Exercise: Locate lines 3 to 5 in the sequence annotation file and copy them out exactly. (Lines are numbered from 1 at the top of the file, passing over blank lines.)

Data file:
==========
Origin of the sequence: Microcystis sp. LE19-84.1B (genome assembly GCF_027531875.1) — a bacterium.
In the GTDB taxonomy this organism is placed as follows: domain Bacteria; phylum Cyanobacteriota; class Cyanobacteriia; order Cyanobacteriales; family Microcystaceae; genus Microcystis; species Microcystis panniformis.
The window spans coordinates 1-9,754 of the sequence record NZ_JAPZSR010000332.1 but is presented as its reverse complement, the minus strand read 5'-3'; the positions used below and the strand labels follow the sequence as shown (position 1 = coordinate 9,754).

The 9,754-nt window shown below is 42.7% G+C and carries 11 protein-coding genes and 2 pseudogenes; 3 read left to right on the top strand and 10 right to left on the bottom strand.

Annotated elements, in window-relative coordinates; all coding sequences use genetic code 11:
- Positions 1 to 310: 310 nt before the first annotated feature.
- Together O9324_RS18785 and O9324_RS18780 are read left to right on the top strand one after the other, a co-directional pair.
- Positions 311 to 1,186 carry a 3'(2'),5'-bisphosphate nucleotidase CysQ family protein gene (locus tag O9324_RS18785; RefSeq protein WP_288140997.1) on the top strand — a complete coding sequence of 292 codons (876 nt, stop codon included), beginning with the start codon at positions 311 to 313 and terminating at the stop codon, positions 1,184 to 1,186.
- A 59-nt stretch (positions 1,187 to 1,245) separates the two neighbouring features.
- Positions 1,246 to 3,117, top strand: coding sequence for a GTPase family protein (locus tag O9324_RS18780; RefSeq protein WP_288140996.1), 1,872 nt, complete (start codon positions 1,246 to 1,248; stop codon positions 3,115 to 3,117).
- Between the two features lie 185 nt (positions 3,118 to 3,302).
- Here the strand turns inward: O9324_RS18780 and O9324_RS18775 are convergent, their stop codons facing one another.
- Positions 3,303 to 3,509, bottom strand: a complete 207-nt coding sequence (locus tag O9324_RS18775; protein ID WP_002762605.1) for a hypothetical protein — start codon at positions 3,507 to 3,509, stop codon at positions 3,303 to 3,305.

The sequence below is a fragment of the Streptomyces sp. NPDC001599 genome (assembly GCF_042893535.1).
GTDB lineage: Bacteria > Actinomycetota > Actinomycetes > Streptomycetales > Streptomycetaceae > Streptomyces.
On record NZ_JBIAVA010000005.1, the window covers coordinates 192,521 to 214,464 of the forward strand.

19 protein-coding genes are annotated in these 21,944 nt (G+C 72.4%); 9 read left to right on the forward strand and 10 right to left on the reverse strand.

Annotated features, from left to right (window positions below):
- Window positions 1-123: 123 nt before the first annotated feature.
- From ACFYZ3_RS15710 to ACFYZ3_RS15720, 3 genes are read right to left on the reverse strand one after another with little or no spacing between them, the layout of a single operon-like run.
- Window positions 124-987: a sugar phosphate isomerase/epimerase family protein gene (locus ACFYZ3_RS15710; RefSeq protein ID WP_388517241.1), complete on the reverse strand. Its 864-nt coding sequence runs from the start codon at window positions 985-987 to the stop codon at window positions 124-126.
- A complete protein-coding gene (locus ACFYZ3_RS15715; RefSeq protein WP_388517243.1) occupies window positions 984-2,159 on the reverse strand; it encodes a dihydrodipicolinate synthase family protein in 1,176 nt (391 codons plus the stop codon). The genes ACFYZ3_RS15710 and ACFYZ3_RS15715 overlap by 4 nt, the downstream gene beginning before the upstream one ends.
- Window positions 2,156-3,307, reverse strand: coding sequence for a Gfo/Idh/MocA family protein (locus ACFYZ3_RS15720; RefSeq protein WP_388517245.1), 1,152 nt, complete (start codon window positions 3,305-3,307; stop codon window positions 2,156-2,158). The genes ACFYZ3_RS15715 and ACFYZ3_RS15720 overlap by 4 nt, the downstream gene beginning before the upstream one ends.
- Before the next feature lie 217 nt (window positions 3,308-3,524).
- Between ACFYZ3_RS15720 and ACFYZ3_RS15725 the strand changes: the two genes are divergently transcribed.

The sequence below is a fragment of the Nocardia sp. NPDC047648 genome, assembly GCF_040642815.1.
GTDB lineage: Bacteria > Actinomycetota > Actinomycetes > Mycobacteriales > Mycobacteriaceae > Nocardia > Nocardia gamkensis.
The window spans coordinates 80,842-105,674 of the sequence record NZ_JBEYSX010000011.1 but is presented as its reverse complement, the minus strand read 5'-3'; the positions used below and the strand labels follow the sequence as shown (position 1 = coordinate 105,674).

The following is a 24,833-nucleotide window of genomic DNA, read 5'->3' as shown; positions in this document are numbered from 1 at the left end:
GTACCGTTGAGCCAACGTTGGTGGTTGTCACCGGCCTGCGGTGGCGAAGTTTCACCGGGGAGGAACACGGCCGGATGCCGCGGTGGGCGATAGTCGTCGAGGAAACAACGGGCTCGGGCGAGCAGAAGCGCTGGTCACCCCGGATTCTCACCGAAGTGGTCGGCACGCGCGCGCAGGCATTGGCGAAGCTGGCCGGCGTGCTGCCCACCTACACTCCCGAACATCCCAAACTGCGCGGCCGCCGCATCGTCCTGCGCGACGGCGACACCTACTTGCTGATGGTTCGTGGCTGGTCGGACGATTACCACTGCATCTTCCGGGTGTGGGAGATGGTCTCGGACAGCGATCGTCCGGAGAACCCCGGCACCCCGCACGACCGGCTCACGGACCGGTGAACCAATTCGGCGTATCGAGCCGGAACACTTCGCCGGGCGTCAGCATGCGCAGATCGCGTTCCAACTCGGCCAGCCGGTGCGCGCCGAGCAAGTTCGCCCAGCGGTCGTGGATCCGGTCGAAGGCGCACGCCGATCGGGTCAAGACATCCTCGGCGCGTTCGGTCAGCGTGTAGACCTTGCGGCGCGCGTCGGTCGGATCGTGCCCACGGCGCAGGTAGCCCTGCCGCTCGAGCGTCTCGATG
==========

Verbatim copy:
The window spans coordinates 1-9,754 of the sequence record NZ_JAPZSR010000332.1 but is presented as its reverse complement, the minus strand read 5'-3'; the positions used below and the strand labels follow the sequence as shown (position 1 = coordinate 9,754).

The 9,754-nt window shown below is 42.7% G+C and carries 11 protein-coding genes and 2 pseudogenes; 3 read left to right on the top strand and 10 right to left on the bottom strand.

Annotated elements, in window-relative coordinates; all coding sequences use genetic code 11: